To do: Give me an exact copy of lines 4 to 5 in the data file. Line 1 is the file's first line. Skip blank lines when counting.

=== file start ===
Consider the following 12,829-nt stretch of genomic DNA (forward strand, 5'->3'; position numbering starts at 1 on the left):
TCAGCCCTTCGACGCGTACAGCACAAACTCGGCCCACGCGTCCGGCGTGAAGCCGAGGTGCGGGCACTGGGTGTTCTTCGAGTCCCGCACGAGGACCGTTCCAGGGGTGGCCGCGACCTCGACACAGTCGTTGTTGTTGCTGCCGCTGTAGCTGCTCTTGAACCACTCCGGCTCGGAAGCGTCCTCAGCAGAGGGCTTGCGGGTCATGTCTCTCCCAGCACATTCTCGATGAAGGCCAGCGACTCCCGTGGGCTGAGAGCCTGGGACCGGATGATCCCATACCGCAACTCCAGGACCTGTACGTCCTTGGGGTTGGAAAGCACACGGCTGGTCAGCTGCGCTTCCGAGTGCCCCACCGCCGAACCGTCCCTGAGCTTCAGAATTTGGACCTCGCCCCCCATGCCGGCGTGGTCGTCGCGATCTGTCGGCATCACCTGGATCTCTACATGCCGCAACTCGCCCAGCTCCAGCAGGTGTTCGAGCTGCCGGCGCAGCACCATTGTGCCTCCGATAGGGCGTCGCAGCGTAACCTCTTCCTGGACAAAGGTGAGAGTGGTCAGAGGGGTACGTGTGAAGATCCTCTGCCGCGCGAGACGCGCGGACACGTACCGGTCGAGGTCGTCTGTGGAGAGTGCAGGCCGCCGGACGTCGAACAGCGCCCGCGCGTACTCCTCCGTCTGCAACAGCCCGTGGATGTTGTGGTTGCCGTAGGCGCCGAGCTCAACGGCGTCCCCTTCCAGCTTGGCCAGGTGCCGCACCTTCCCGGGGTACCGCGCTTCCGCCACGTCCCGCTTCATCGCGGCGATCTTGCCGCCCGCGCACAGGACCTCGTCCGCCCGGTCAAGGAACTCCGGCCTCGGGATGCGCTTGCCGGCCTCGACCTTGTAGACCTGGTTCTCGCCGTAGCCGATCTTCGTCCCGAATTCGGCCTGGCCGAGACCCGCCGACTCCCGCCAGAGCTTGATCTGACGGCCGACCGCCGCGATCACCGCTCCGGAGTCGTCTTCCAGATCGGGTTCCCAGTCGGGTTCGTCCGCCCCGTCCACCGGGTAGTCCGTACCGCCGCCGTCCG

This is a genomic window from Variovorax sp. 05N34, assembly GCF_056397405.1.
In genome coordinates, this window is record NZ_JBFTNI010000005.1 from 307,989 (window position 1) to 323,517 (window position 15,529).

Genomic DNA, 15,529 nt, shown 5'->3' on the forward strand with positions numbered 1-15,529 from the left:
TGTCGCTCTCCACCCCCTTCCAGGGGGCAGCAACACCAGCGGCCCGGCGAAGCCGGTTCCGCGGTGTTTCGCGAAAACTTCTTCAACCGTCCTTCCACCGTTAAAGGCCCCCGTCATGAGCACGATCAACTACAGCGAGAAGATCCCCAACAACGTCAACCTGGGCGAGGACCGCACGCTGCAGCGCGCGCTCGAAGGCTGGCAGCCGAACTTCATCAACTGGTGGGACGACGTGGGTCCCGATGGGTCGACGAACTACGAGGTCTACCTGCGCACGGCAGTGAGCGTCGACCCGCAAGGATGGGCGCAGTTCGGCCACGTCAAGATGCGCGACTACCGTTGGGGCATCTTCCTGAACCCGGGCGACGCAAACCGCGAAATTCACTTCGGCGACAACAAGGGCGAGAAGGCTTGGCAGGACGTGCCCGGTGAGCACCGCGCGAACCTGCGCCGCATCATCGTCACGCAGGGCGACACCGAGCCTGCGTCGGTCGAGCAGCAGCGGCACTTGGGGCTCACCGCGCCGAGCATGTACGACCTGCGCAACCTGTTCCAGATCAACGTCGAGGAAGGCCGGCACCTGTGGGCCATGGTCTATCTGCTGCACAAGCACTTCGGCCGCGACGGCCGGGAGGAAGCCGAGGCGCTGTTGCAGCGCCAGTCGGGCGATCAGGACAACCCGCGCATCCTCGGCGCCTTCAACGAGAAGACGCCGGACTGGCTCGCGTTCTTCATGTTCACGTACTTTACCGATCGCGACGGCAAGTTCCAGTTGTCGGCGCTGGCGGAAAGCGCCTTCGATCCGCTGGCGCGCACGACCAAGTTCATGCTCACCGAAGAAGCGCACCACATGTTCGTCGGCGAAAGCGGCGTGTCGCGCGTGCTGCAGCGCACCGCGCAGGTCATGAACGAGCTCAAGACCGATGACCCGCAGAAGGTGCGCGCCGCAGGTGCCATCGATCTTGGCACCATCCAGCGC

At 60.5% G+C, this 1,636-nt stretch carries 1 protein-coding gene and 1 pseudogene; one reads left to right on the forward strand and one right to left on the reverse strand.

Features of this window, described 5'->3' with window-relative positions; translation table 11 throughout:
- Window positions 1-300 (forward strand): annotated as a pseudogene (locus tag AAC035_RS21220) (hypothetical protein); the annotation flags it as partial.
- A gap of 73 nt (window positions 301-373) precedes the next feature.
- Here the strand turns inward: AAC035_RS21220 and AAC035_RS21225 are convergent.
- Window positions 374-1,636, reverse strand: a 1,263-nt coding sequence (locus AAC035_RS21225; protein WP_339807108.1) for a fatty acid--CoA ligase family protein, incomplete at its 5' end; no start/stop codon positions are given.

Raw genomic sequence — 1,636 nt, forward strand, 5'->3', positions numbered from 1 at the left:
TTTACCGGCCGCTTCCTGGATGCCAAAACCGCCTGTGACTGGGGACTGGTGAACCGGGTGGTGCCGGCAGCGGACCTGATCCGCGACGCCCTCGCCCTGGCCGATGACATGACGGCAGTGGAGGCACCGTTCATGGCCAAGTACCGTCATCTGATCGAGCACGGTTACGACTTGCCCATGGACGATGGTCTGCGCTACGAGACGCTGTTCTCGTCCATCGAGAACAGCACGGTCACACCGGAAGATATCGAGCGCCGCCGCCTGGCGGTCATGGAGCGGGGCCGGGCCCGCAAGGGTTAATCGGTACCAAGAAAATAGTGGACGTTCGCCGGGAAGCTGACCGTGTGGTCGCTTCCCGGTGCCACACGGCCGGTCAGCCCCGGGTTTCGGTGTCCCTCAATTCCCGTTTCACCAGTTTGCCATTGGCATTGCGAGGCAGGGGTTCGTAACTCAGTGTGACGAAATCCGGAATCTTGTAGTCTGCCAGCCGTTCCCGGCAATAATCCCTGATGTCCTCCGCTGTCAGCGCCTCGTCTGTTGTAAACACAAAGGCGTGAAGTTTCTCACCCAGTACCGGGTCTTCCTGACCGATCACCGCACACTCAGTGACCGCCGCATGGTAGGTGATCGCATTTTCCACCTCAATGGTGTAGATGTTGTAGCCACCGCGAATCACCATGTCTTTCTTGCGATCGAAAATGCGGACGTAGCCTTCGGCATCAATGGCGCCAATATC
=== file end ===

In genome coordinates, this window is record NZ_JBFTNI010000005.1 from 307,989 (window position 1) to 323,517 (window position 15,529).

Genomic DNA, 15,529 nt, shown 5'->3' on the forward strand with positions numbered 1-15,529 from the left: